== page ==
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Chicago Déjà Vu

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Woke up this morning, turned on Amy Goodman’s Democracy Now, and had to consult my calendar: I thought I’d time-traveled back to 1968. Dozens of war veterans stood on a stage in Chicago, tossing their service medals and awards into a trash heap, dedicating them to the civilians they’d killed, to children who’d lost their parents, to their comrades in arms who have PTSD, to those who didn’t return alive, and to those who can’t return because they deserted. The men had long hair and wore bandannas. They condemned what they said was a war fought not to liberate people but oil, and regretted they’d been duped into thinking, when they enlisted, that they’d be fighting for oppressed people, when in fact they were fighting for American CEOs. I would have sworn it was old footage from Vietnam war protests (photo above), but in fact it happened this weekend outside the NATO summit meetings  and the vets were throwing their war trinkets to, they said, “the NATO generals.”

It was a shocking sight. Sure, I knew a lot of vets were sorry they’d gone to Iraq and/or Afghanistan; I’ve been against these wars from the start; and I don’t believe most of the reasons “they” give us are absolute truth. But this veterans’ protest provided a new view, even new information. This was so much like Vietnam, that alone shook me up. I remembered the most poignant scene in Born on the Fourth of July, when hundreds of vets marched in DC shouting “One two three four/we don’t want your fucking war! (I thought I fell in love with Tom Cruise, but I’d actually fallen for Ron Kovic!) What this weekend’s protests remind me of most vividly, though, is a scene from real life: “The Whole World is Watching.” Protesters in 1968 outside the Democratic convention in Chicago were beaten up by Mayor Daley’s cops. Mayor Daley’s gone now, but a whole new batch of Chicago’s finest were on hand to beat up the protesters at the NATO meetings.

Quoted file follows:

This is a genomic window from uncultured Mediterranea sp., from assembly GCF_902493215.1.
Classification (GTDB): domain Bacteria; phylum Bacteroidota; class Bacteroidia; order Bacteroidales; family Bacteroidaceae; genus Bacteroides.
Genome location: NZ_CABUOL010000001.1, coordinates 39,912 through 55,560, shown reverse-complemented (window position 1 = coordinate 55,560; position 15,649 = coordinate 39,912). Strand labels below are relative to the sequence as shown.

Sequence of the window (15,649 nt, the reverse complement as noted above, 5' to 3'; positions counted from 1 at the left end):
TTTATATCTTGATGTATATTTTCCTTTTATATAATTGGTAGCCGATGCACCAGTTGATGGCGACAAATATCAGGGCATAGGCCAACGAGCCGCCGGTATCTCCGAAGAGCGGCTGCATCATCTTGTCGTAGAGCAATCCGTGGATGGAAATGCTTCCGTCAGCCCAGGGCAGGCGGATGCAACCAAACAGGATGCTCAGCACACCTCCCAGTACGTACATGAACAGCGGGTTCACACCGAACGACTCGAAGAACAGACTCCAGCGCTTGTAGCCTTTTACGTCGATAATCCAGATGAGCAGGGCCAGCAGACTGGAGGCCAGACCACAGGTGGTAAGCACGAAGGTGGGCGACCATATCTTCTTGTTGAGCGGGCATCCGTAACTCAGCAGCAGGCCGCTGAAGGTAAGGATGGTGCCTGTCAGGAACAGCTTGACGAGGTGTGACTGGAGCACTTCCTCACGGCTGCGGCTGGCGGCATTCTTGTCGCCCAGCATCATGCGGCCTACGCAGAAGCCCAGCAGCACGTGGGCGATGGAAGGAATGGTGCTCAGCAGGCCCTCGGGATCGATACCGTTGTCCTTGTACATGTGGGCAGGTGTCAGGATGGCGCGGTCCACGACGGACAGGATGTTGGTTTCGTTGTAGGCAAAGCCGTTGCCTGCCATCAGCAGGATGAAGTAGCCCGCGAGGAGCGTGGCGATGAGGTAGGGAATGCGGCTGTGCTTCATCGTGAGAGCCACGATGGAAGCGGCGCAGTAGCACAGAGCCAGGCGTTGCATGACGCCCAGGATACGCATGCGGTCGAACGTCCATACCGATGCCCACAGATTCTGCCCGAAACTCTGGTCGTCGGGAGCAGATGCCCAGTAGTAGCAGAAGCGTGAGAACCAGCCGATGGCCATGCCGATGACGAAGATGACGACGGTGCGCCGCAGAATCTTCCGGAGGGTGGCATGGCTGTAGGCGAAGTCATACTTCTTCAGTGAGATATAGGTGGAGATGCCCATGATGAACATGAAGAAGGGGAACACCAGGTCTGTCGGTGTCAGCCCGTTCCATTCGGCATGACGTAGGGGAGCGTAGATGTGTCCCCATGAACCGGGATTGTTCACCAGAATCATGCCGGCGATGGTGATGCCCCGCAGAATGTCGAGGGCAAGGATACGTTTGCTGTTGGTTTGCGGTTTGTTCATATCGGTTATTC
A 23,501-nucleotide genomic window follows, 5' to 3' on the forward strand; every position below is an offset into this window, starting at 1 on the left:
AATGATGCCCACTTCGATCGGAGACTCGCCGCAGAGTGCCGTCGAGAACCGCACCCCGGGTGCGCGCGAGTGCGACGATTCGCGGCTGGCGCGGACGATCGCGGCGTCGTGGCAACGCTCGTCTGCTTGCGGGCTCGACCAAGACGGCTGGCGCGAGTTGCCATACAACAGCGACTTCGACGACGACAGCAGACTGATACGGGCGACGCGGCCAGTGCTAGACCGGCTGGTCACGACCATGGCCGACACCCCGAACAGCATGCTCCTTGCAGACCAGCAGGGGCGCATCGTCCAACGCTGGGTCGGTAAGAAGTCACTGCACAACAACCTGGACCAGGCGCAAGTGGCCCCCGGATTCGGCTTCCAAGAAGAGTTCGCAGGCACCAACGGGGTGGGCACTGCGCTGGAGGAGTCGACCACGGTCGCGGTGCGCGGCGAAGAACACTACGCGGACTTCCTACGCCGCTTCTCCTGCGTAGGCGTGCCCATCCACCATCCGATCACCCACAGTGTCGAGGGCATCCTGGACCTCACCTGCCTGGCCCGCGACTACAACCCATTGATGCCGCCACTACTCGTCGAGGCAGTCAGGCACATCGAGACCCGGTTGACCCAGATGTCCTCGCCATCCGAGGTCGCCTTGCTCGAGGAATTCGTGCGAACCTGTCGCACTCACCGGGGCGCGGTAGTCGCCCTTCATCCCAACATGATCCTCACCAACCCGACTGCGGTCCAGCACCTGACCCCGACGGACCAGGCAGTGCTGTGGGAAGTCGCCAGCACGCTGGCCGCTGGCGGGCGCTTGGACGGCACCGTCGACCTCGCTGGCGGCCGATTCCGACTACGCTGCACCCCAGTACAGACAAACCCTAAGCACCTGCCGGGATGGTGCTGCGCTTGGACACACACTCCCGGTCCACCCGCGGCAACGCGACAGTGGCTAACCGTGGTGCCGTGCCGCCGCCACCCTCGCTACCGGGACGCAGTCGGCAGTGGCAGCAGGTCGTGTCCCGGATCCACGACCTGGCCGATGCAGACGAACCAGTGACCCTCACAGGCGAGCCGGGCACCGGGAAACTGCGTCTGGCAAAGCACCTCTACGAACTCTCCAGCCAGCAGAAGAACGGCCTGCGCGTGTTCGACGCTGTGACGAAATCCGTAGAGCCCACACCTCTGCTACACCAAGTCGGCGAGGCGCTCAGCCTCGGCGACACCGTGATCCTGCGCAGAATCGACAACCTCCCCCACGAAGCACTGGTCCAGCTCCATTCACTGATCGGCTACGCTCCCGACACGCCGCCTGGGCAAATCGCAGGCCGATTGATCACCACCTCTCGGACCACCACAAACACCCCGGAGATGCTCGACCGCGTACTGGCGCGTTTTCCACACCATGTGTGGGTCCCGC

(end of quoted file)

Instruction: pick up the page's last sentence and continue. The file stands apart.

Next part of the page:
“The more things change, the more they stay the same.”

Scott Olsen, the Iraqi veteran who was shot by police during an Occupy Oakland demonstration, was on hand, wearing a helmet. Olsen did 2 tours of duty, by the end of which he felt he wasn’t doing any good for the Iraqi people, but was wrecking their country. When he came home he began checking out anti-war activities, but it wasn’t until he was shot that he made a serious commitment to do all he could to end the wars. He and other veterans repeatedly apologized to all kinds of people; it could break your heart. During the ritualistic trashing of the trinkets, one of them said, “We talk about taking care of our sisters in Afghanistan, but we can’t even take care of our sisters here.” Amen, brother! I have my own apologies to make to American kids who, in the full flush of youthful vigor, fought and died, or got messed up in the head, or had their lives radically altered by injury. I don’t know what I could’ve done to prevent it other than stand around Market Street holding a sign, which I did, but hell, I apologize anyway. (Right and above right: NATO summit demos)

“Those who don’t learn from history are doomed to repeat it.”

America just keeps on repeating, while some Americans keep on saying I’m sorry.

Lo Siento 

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